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    @AndyJ That answer is making the same argument as the comment I was referring to. Edits are only reviewed when the editor has less than 2k rep and is not the owner of the post, and the suggested edit review also has a long history of being terrible at its job and constantly approving bad edits, so no, the review queues don't solve the problem of bad edits being made. – Servy Feb 5 at 16:55
  • @Servy Thank you for sticking with me, even if I was being annoying/frustrating, I appreciate it. – AndyJ Feb 5 at 17:14
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    Also... I think I'm done suggesting edits for a while, this is just too complicated for me to deal with, it was bad enough when I could get in trouble for "too major" with some reviewers ("Oh no! Too much red and green!!" even though intent didn't change) but now that I guess "too minor" has been sort of reinstated as a reject reason, with the reasoning behind it being "don't bump the post", it pretty clearly seems to me now that reviewers don't think suggested edits are worth the effort, and I'm starting to agree: It's not worth my effort either. Disappointing. I liked that SE feature. – jrh Feb 5 at 22:02
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    Also I'm not going to gamble with non minor edits because at this point I think there's a high chance that somebody with no domain experience will fail to hit "skip" and reject a valid edit. – jrh Feb 5 at 22:05
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After some back and forth with Servy, who very kindly stuck with my incessant questions, I now have a better understanding of the chain of logic here.

The root problem is that edits can be used as a form of vandalism that is low-effort for the perpetrator and have a low visibility to the rest of the users.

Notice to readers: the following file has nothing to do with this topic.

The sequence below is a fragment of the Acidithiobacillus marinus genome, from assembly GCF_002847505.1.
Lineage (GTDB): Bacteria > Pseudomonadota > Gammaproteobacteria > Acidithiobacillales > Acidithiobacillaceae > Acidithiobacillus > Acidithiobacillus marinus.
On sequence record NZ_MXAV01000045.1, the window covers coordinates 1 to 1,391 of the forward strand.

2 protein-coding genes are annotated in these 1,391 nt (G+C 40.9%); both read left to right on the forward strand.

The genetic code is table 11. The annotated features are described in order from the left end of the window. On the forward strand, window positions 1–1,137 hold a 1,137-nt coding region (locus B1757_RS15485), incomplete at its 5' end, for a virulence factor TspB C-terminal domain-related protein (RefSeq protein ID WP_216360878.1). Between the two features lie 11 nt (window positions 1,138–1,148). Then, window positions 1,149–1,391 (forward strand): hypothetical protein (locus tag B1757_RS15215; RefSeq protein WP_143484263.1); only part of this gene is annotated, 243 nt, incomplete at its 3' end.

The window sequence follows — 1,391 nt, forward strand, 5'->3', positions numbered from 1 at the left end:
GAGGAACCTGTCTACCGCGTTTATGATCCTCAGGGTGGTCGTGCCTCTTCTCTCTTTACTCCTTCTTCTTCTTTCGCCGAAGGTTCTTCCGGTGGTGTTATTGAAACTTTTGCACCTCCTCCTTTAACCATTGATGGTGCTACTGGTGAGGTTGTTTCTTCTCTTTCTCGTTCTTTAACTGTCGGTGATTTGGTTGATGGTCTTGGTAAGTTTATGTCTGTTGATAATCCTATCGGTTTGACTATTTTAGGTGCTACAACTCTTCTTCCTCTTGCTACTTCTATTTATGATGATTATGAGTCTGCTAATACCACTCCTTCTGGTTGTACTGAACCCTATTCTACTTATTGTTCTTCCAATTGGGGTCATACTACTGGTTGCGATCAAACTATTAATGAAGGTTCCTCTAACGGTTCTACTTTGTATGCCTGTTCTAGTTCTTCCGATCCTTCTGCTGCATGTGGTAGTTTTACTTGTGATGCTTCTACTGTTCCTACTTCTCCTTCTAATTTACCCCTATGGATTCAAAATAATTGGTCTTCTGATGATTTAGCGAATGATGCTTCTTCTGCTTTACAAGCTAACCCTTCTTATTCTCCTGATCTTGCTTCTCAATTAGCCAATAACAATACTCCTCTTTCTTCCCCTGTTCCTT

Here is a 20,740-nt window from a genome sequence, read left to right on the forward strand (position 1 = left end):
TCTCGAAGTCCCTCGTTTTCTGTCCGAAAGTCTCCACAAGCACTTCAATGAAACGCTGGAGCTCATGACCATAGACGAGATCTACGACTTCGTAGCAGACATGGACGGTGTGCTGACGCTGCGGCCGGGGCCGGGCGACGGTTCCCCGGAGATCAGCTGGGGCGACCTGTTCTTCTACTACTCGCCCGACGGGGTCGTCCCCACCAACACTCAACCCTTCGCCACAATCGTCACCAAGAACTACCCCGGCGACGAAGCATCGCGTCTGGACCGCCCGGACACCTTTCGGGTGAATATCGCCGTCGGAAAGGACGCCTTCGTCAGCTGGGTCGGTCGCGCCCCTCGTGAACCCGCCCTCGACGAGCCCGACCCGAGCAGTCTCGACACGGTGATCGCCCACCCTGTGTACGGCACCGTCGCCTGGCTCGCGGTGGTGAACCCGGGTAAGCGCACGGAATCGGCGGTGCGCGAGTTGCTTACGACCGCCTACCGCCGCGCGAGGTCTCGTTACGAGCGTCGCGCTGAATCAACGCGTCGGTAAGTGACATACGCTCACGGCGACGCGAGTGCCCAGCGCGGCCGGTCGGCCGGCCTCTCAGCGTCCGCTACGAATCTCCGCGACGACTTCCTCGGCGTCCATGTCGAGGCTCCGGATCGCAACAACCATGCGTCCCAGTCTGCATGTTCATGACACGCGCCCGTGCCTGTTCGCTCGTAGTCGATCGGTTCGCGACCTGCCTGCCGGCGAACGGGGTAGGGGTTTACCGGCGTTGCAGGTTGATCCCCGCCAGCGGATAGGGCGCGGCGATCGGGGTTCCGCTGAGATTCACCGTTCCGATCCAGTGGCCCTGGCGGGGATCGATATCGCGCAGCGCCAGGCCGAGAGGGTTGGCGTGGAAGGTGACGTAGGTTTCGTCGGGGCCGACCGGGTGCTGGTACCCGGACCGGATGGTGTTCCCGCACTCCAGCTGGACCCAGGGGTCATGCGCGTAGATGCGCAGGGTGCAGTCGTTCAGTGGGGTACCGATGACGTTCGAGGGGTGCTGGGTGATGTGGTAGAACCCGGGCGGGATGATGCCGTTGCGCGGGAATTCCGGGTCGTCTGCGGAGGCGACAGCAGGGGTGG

This kind of problem would normally be addressed by using a review queue, but historically review queues have had a very bad detection rate when applied to posts with small changes. In this situation there is a proven record of bad edits being approved due to complacency/whatever on the part of the reviewers. (Unfortunate, but understandable.)

So, there's an initial period when a users edits are reviewed, and hopefully during this period they fall in to the habit of creating substantial edits which produce less load and less false negatives. Then after that period edit posts are bumped so that if a bad edit does slip through it can potentially and hopefully be picked up by users hitting the front page.

BoltClock discusses here the first part (bumps are used as a review queue), but only alludes to the second part (review queues don't work as well as bumping, even if bumping has drawbacks).

The reason editing posts bumps them to the front page is to give other readers an opportunity to review the posts that were edited, as well as the edits, in context, especially if the edits are substantial.

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    In principle, I agree, but every user does not need to read every bump. This can easily be limited so each user sees only, say, 20% of bumps. Which still ensures every bumped post gets exposure, just not exposure to the whole world. – jpp Feb 5 at 17:46